LAKE HUNTINGTON Sullivan West’s board may ask voters to once again weigh in on whether or not to complete the athletic fields at the Lake Huntington high school.
The original $5 million plan to add soccer, baseball, football, tennis, softball and basketball facilities went down in defeat in March, when 421 voters said “no,” compared to a “yes” tally of 265.
Yet at last week’s meeting, board members seemed unanimous in bringing it up for a vote again albeit in a series of piecemeal referenda. The disagreements arose over when to hold the first of what could be three votes spread out over several years.
The board’s Facilities Needs Committee recommended scheduling the first vote for October 2012, but board member Ken Cohen disagreed, advocating for coupling it with the regular May budget vote in order to encourage a larger turnout of voters.
“I think the best chance you have of passing [this] is when you have the most voters voting,” he explained.
Board member Noel van Swol, who is on the Facilities Needs Committee, and Supt. Ken Hilton were more inclined to give the controversial matter a breather, advocating for the October 2012 date.
But board member Angela Daley pointed out that waiting till then meant the athletic fields, if approved, wouldn’t begin to be operational until at least 2014.
“I see no reason to wait another year to get this going,” agreed board member John Reggero.
He and Daley pushed for a vote this coming October, though when it became clear that could not be physically accomplished, they advocated for a November vote.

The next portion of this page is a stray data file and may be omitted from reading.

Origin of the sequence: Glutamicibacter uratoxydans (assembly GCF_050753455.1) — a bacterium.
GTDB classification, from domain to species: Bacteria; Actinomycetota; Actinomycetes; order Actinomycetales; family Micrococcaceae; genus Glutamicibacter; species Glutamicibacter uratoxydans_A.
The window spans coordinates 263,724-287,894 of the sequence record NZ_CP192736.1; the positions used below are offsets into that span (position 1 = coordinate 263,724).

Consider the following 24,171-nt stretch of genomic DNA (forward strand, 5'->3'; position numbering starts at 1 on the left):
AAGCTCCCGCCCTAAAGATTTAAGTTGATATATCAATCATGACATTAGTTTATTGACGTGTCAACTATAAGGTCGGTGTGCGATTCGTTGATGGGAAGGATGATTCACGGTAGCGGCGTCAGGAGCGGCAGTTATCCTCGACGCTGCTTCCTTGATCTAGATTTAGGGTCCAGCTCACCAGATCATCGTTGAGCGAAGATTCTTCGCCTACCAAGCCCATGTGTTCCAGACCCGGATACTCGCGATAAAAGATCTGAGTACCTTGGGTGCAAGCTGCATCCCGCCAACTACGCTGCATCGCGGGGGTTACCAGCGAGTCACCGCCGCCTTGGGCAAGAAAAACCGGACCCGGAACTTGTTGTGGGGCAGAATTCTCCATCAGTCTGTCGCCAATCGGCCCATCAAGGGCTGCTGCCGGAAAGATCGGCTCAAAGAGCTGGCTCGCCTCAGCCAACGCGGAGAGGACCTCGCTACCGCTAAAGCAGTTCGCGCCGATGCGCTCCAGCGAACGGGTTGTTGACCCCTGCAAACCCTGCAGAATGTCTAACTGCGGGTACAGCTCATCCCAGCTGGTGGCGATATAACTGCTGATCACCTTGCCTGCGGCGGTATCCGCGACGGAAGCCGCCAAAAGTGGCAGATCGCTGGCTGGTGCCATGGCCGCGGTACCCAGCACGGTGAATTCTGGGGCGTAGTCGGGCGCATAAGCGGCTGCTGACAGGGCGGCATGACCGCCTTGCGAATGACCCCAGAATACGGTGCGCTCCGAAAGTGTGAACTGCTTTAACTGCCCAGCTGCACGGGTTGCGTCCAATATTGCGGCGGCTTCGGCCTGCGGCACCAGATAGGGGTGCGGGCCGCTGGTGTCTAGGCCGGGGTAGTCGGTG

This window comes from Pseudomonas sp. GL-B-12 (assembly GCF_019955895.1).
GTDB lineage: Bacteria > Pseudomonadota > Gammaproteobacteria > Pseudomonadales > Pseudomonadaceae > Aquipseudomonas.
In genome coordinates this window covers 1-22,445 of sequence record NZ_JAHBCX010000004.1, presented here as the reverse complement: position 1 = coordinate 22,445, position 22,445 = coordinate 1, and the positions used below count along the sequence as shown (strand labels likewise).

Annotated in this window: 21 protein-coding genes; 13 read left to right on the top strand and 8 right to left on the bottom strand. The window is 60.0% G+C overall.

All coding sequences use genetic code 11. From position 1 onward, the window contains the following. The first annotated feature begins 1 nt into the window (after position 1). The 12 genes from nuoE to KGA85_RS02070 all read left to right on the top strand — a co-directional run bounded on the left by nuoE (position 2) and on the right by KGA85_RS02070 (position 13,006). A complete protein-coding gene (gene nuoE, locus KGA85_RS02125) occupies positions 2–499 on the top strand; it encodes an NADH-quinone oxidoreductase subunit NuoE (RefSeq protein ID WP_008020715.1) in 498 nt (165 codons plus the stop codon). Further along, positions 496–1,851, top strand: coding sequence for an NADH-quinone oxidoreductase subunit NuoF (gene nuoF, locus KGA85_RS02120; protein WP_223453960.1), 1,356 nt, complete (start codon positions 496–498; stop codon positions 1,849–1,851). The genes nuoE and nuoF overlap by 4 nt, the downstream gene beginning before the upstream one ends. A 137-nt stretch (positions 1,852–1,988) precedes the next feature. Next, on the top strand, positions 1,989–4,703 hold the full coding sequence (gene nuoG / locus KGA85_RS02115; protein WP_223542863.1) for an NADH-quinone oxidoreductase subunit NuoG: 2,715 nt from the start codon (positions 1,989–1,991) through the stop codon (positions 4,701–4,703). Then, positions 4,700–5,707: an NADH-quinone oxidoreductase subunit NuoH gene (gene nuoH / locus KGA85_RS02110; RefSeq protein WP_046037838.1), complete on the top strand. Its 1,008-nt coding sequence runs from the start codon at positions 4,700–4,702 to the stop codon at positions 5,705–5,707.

“I’d rather know now than later,” Daley explained, adding that if it went down, the district could put it on the May ballot (a stance shared by Facilities Needs Committee and board member Joan Glase).
“I think many people would be outraged by such an approach,” cautioned Hilton, who pointed out that van Swol commands a great deal of sway over some district voters.
“If Noel opposes a plan this board puts forward,” he said, “we’re going to have a lot of negative votes.”
Van Swol himself did not argue strenuously against an early vote so much as he firmly stood on keeping the vote for next October.
“The finances of the state are deteriorating,” van Swol explained. “... A lot of people feel this is not the time to rush into this.”
Daley, Glase and board colleague Kathy Meckle, however, thought voters did not fully understand what they were voting on in March a project that came with no borrowing and no tax increase, instead using monies in an existing reserve fund (which had just been boosted by $4 million from a settlement with the high school’s architect).